China's Xi Jinping greets Sri Lanka’s new President Maithripala Sirisena

Updated - November 28, 2021 07:40 am IST

Published - January 10, 2015 12:46 pm IST - Beijing

Chinese President Xi Jinping. File photo

Chinese President Xi Jinping. File photo

Chinese President Xi Jinping has greeted his new Sri Lankan counterpart Maithripala Sirisena, saying China wants to take the ties to a new high amid anxieties here that the big clout acquired by China under the previous regime may wear thin in the new political dispensation.

In his congratulatory message, Mr. Xi who visited Sri Lanka last year, becoming the first Chinese head of state to go to Colombo in three decades, pledged to promote the strategic cooperative partnership between the two countries under Mr. Sirisena leadership.

Besides being traditional friendly neighbours, Mr. Xi noted in his message that relations have withstood the “test of time”, a gentle reminder about the heights the relations touched under previous President, Mahinda Rajapaksa, under whose decade-old regime Sri Lanka became China’s closest ally next only to Pakistan.

In his message Mr. Xi said that in recent years, China and Sri Lanka have set up a strategic cooperative partnership and kept expanding mutually beneficial cooperation in various fields, bringing tangible interests to the two peoples.

“China regards Sri Lanka as a trustworthy friend and partner,” he said.

“Attaching great importance to the development of relations with Sri Lanka, I am willing to make concerted efforts with the Sri Lankan side to keep lifting the China-Sri Lanka strategic cooperative partnership to higher levels,” Mr. Xi said.

China has made big political investment by pumping over $7 billion capital and loans during Mr. Rajapaksa regime.

It is concerned that the dangers of Sri Lankan public perception equating the disgraced outgoing regime with that of China, blunting its image in a country which emerged as Beijing’s pivot to expanding its foot prints in India’s back yard and Indian Ocean.

The concerns arise from the statements of Mr. Sirisena and the new Prime Minister Ranil Wickramasinghe that the mega investment taken at high rates of interests deeply indebted Sri Lanka for generations.

“This credit money received from abroad the mega ransom goes to few individuals Generations of our children and grandchildren will not be able to completely finish paying off this debt. If this trend continues for another six years, our country would again become a colony and we would be slaves,” Mr. Sirisena’s poll manifests said.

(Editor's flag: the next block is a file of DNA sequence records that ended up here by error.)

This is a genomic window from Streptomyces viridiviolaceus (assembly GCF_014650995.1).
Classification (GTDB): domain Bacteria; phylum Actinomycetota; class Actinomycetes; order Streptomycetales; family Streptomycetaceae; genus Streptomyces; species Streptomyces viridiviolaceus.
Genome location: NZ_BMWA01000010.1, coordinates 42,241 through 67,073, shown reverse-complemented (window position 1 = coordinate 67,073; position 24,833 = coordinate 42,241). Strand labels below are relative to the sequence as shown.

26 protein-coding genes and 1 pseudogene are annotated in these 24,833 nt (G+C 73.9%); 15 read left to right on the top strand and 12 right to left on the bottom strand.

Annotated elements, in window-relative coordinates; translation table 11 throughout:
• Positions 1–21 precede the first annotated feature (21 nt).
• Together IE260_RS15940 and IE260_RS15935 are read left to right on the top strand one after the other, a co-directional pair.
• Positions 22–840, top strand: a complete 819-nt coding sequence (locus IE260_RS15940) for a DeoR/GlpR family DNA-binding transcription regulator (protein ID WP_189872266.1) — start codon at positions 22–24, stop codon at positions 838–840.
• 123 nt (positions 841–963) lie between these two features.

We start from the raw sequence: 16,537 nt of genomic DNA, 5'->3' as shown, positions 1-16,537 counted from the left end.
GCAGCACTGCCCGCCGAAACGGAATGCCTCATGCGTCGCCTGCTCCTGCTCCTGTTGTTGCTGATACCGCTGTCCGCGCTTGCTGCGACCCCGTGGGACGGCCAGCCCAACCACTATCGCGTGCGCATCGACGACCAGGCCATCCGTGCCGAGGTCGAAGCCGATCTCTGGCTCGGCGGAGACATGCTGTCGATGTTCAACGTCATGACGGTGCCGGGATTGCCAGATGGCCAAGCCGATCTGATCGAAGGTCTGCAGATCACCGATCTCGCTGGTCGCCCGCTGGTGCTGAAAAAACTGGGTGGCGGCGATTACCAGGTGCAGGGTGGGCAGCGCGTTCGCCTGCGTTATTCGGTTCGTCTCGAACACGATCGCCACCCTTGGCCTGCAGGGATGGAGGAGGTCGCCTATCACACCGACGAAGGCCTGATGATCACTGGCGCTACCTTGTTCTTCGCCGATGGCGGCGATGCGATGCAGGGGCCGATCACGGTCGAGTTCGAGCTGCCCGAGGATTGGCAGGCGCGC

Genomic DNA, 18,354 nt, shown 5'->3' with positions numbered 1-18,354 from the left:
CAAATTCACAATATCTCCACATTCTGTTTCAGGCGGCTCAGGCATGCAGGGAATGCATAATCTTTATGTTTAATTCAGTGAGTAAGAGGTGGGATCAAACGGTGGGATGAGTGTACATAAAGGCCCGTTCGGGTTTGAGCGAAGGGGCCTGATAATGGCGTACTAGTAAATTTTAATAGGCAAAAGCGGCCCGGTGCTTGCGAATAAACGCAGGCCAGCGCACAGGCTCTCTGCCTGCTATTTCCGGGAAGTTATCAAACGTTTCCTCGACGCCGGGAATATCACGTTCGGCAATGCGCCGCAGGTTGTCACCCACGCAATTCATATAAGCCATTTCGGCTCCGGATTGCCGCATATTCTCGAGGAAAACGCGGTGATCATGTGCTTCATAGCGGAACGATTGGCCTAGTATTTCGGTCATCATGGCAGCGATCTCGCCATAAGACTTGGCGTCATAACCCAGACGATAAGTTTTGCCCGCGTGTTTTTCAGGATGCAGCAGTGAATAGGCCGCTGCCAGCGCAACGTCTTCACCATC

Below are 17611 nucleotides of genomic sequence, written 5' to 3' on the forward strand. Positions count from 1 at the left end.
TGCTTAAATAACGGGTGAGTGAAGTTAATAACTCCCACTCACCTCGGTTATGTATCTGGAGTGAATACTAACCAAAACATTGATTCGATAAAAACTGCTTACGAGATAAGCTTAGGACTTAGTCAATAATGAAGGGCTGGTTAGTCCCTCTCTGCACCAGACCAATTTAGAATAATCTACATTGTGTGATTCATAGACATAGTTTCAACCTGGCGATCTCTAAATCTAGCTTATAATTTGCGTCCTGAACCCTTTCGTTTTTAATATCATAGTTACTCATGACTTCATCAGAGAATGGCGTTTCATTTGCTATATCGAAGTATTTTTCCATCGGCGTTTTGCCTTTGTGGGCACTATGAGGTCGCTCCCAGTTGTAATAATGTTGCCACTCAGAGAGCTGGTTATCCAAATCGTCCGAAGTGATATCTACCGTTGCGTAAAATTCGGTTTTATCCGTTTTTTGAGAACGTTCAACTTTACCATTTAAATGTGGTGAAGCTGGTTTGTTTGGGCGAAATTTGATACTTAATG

Last month Mr. Wickramasinghe who heads the United National Party (UNP) said, if elected, the new government would scrap the Colombo Port City Project for which China invested over $1.3 billion.

Mr. Wickramasinghe said the project would be scrapped because it would end up destroying the coastal belt from Negombo to Beruwala.

China sees Colombo port as a key to its mega Silk Road and Maritime Silk Road project as it was seen as a gateway to the China’s presence in India’s backyard the Indian Ocean.

Mr. Rajapaksa was first to support the project when it was announced by Mr. Xi last year.

The one road and one belt are Mr. Xi’s most ambitious projects for which he allocated $40 billion fund.

After laying foundation to Colombo project during his visit, Mr. Xi even referred to Sri Lanka as “all weather friend” a term Beijing exclusively reserved for Pakistan for many decades to characterise close relations.

For his part Mr. Rajapaksa who deftly used China card to stave off India’s pressure for a constitutional settlement of ethnic Tamils issue made seven trips Beijing during his tenure to firm up his ties here.

Chinese strategic analysts say that the defeat of Mr. Rajapaksa and his unpopularity will not affect China’s image in Sri Lanka.

“The defeat is not because of the close relationship between Sri Lanka and China,” but because of internal political issues Hu Shisheng, Director, South Asia and Southeast Asian Studies, Chinese Institute for Contemporary International Relations said.

“The maritime silk road initiated by China is for the regional purpose, will be functioned like public goods providing platform. Everyone participating will be benefited,” he told PTI here on Saturday.

“Sri Lanka’s dream of being an Indian Ocean Hub, acting as Singapore in Indian Ocean, could be much better served if coordinating its development strategy with China initiated Silk Road Planning,” he said.

Sri Lanka’s development is badly in need of capital, skills and infrastructure construction capacities, “where China enjoys incomparable strength,” Mr. Hu said citing construction of Colombo and Hambanthota Ports.

“Therefore I don’t think Sri Lanka would let the strategic opportunities to go away. Sri Lanka had lost nearly 30 years’ glory as an Indian Ocean hub due to the civil war,” he said.

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